Guitar of the week #69 - Epiphone "1955" Les Paul Custom
I definitely see a future collectible here, while at the same time being a great player's guitar.
Those who know my opinions on guitars know I don't like gold hardware simply for the reason that the gold rubs off with regular play of the instrument...
...but I make an exception because the Epiphone "1955" Les Paul Custom just looks so damned good.
These are the things that make this guitar awesome:
- Split diamond inlay on the headstock. These are only on Les Paul Custom guitars, so it is totally appropriate for this one. The truss rod cover even states it's a Custom model.
- Block inlays. Not trapezoid, but still look great. I believe it is abalone or at least an abalone look.
- P90 pickups. Single-coil Les Paul goodness at its finest.
- Gold screws and gold pole pieces on the P90 pickups. Epiphone didn't have to do this but did anyway. Nice touch.
- Gold text on "poker chip" pickup selector plastic with gold color metal for switch housing and correct orange color switch tip. Again, Epiphone didn't have to do this but did anyway.
- Bound body, front and back.
- Bound neck.
- Bound headstock.
- Triple-ply black-white-black pick guard with gold screws and gold body mount.
- Gold-color tuner metal.
- Gold screws for both cavity covers on the rear.
- Gold-color strap buttons.
- Gold-color screws for the truss rod cover.
- EVEN THE FRICKIN' OUTPUT JACK IS GOLD.
This is, for all intents and purposes, a totally "fully loaded gold" Les Paul Custom. All the bases have been covered with this one and Epiphone did not skimp on anything.
I really mean it when I say this is one seriously good looker of a Les Paul.
Future collectible? Absolutely.
Good players guitar? Also a yes, but there are three things to note here.
First is something I already mentioned. The gold will rub off with regular play. Specifically, it will rub off in the upper area of the bridge and the stop tailpiece where the player's wrist rests when playing.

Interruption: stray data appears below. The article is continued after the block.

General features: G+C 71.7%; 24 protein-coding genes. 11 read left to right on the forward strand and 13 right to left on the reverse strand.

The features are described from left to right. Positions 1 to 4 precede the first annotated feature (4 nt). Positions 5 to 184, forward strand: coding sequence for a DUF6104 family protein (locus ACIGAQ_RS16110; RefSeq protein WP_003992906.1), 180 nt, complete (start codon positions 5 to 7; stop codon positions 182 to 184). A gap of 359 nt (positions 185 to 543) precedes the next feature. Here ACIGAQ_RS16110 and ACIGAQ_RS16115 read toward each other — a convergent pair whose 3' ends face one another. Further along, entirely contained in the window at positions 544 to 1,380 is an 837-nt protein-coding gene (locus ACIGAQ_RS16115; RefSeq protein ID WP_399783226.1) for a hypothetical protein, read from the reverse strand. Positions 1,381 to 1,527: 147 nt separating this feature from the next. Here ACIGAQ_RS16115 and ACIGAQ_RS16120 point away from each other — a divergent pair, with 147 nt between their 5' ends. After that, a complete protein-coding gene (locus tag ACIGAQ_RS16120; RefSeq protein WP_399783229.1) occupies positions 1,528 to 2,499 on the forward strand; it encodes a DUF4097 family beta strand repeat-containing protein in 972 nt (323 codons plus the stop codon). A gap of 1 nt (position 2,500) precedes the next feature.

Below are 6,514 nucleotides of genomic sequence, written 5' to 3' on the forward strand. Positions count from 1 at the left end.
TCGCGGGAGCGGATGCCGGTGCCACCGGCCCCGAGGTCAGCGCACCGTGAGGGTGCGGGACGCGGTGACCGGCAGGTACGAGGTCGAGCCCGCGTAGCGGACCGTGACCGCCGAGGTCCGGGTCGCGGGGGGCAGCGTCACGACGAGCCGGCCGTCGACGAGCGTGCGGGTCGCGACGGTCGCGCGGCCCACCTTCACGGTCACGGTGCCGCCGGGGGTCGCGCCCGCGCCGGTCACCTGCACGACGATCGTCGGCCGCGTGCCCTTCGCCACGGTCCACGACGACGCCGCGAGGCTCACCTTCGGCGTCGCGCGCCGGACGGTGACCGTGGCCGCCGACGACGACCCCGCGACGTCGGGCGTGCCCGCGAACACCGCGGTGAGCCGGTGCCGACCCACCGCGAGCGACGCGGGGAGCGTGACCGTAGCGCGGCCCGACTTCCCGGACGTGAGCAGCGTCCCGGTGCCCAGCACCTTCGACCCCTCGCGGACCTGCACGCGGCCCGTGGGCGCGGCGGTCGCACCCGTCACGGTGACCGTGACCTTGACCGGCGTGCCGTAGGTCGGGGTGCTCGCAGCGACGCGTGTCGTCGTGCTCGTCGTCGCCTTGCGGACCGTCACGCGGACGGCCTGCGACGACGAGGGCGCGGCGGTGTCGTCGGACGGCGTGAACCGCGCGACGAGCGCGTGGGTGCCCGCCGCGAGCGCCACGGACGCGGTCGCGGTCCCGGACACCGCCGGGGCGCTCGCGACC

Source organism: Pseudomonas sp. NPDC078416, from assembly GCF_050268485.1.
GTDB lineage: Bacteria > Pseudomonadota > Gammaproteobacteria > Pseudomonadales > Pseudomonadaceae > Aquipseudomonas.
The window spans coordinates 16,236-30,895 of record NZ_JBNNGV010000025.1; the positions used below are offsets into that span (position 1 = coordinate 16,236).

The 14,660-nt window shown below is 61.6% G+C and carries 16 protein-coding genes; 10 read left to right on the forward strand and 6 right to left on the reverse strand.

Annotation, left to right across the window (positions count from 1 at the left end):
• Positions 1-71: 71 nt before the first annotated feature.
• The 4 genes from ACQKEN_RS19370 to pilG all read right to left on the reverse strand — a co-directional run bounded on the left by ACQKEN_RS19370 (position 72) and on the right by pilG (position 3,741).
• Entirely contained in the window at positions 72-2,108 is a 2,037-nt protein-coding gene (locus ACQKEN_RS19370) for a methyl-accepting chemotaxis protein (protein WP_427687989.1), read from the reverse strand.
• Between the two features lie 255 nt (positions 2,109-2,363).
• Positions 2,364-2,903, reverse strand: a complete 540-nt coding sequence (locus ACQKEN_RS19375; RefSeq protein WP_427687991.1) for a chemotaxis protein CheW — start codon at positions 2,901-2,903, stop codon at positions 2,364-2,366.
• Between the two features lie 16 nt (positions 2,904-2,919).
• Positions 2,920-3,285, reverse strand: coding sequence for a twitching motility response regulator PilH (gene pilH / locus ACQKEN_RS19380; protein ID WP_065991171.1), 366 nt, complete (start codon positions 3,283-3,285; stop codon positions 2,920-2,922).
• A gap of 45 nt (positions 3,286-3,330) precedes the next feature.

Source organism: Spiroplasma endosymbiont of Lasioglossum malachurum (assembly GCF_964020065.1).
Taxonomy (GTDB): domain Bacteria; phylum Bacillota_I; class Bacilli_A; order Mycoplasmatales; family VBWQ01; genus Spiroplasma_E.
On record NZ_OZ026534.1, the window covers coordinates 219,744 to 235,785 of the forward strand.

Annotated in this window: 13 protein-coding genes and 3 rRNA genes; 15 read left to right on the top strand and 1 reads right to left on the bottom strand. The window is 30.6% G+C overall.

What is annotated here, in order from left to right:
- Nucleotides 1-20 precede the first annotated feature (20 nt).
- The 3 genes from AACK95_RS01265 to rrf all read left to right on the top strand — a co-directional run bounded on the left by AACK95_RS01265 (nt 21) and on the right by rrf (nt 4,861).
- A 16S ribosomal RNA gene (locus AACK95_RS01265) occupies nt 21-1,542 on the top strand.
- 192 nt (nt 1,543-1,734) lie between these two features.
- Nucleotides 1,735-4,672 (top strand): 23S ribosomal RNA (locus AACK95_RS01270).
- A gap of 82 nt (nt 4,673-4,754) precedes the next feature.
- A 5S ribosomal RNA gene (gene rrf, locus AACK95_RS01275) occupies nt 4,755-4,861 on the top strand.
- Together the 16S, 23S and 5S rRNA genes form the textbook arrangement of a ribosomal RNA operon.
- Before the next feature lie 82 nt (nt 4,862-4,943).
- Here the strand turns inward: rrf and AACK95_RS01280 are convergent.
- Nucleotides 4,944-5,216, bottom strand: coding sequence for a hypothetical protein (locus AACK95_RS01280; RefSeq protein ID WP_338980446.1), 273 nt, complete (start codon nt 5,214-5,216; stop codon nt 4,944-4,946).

And no, there is absolutely nothing you can do to stop the rub-off other than not play it. But that's no fun.
There is however a nice part to the gold rubbing off from playing this guitar. It is genuine player wear and it does look cool when it happens.
Second are the tuners. These are the old-style gears with the "tulip" buttons on top, and it is totally period correct for a '55 inspired style. The downside to this is that the gears are nowhere near as good as a set of metal Grover Rotomatics. It can arguably be said that the absolute best set of tuners you could put on a Les Paul is a set of Grovers.
HOWEVER... there are Grovers in gold that would totally work on the '55 Epi Les Paul Custom. Yes, they exist. You'll even see from that link that there's even a tulip-shaped button version.
The third thing to note is that this Paul has a flatter-than-usual 14" fingerboard radius. The normal radius is a rounder 12". Although I can't confirm this for certain, I don't believe there is any drastic difference on this particular Paul for having a 14" fingerboard radius instead of a 12" due to the fact it uses medium jumbo and not jumbo frets. The neck shape is reported to be a C and not a D. That paired with with 14" radius should make for a very comfortable playing neck.
In the end, the "1955" Epi Les Paul Custom is a damned fine guitar. I rate it as an instant collectible and also a genuinely good player's instrument.
On a final note, this is one of the rarer instances where an import Epi Les Paul is actually worth its price tag. All the binding is there, all the gold is there, all the things that make it a true Les Paul Custom model are there and accounted for. The guitar is missing nothing.